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growinggreen
GROWING GREEN: Ground covers do the job

Ground cover plants have a place in every garden. They cover bare soil, crowd out weeds, shade the soil, prevent erosion and hold moisture.
Consult a reputable nursery before making a choice, though. You want one that stands up to tough conditions, but isn’t invasive.
The following plants are tough and usually problem-free.
Ajuga Reptans (bugleweed): The foliage can be green, purple or bronze and the spring flowers are usually blue. It spreads but is easy to contain. It tolerates dry to moist shade and partial sun.
Brunnera Macrophylla ‘Jack Frost’: Its heart-shaped leaves are edged in silver, and clusters of blue flowers appear in spring. Likes semi-shade and well-drained to moist soils.
Cotoneaster: This semi-evergreen shrub will grow in sun or shade and will cover a slope. In spring it features white flowers, and red berries add interest in the fall.
Geranium Macrorrhizum: This tough little plant is drought and heat tolerant and deer resistant. It smothers weeds and can withstand dry shade under trees. Flowers can be white, pink, purple or magenta.
Galium Odoratum (Sweet Woodruff): This is a vigorous, mat-forming ground cover that thrives in partial sun or total shade. Its clusters of starry white spring flowers have a heavenly fragrance. A perfect ground cover under roses or other shrubs.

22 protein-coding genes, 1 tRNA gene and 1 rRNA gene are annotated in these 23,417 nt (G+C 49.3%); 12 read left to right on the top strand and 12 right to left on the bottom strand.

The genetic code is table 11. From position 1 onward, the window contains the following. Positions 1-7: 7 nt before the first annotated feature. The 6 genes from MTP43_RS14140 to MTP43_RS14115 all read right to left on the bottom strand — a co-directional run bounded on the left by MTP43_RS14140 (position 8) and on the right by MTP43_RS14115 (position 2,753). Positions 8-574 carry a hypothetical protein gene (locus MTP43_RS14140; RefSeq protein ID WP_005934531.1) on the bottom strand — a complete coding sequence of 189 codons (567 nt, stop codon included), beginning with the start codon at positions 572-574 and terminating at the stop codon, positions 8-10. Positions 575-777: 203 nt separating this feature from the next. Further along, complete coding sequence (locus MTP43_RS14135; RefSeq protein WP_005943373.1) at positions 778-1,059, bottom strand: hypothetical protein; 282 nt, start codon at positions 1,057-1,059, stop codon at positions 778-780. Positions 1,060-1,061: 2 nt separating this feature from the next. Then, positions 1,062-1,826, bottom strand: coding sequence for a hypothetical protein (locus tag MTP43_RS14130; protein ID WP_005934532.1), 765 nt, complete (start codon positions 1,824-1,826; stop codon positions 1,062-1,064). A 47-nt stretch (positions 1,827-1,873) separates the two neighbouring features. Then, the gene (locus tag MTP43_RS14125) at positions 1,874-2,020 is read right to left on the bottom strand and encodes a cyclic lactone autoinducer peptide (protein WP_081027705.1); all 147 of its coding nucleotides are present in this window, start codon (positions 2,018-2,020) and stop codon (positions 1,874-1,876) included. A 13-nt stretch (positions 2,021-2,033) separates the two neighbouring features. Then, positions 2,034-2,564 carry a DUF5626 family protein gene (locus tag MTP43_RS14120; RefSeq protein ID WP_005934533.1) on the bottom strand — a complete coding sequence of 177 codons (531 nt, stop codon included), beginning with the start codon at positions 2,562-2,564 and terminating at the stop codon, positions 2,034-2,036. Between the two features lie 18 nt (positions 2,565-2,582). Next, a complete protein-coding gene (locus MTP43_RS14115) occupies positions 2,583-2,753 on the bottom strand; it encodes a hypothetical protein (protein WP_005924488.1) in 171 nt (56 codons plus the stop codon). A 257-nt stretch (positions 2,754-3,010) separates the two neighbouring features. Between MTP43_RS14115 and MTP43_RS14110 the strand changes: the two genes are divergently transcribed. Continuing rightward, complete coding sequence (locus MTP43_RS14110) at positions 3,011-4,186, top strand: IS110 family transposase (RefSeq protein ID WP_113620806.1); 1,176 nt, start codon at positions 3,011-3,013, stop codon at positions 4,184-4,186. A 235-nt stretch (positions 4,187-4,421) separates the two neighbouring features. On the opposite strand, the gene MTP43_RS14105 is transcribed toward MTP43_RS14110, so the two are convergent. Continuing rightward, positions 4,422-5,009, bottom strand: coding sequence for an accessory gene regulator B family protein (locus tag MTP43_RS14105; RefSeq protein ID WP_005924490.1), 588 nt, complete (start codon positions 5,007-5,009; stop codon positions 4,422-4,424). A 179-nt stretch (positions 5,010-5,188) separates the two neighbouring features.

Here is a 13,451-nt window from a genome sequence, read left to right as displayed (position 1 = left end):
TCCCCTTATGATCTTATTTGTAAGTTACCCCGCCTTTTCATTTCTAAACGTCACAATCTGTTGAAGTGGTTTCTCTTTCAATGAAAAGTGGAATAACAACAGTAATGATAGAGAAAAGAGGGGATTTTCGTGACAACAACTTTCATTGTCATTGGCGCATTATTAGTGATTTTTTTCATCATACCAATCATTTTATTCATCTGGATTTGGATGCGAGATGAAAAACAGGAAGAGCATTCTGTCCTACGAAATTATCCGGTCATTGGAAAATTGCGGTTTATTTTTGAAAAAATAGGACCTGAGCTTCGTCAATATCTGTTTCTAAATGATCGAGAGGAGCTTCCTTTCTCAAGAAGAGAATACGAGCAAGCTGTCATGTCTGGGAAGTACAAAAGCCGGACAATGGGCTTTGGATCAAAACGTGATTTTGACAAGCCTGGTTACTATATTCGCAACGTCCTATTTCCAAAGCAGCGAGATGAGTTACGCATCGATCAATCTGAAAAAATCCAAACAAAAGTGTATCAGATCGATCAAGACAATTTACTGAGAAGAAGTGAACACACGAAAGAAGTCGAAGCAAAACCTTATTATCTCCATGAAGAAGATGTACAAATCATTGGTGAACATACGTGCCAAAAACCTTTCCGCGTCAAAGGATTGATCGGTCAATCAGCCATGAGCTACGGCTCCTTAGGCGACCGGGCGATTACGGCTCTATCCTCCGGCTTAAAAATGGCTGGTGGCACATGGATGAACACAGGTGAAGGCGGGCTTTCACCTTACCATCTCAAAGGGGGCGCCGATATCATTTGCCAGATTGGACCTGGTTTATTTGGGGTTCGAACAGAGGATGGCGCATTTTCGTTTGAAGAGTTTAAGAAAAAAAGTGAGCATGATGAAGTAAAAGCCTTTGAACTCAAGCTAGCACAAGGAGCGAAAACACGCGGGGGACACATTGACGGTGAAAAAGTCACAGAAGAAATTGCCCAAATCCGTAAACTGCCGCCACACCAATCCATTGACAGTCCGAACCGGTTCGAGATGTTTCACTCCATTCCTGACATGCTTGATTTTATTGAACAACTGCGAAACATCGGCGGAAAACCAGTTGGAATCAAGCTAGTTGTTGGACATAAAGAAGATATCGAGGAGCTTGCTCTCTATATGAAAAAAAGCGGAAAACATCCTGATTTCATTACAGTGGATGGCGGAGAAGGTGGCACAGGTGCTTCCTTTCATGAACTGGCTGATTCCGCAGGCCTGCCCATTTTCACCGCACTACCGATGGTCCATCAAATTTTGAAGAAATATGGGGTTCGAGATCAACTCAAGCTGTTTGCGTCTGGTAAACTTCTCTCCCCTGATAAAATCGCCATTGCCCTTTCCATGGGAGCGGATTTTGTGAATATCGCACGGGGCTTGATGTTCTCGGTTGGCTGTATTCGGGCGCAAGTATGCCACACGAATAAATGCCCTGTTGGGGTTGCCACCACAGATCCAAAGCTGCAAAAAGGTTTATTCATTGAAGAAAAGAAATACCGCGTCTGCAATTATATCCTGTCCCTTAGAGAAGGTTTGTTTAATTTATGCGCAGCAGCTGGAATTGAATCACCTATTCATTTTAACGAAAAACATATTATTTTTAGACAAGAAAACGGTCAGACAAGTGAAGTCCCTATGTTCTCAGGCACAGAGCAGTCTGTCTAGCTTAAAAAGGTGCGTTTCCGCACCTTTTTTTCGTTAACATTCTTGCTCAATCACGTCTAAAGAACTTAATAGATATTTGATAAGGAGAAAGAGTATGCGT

Hellebore: One of the first perennials to bloom in the spring, often pushing up through the snow, hellebores are heat, drought, and humidity tolerant. Their long-lasting flowers come in a variety of colours.
Other attractive choices include Japanese Forest Grass, Japanese Painted Fern, Hart’s Tongue Fern, Bergenia, Wild Ginger and Ladies Mantle. In dry, sunny areas try Sedum, Lavender, Thyme, Creeping Phlox and Nepeta.
Growing Green is a regular feature written by the Mount Hamilton Horticultural Society (gardenontario.org/site.php/mhhs). Rita Bailey, the author of this report, is a member who gardens in downtown Hamilton, where she mixes vegetables, herbs, and flowers in her kitchen garden.

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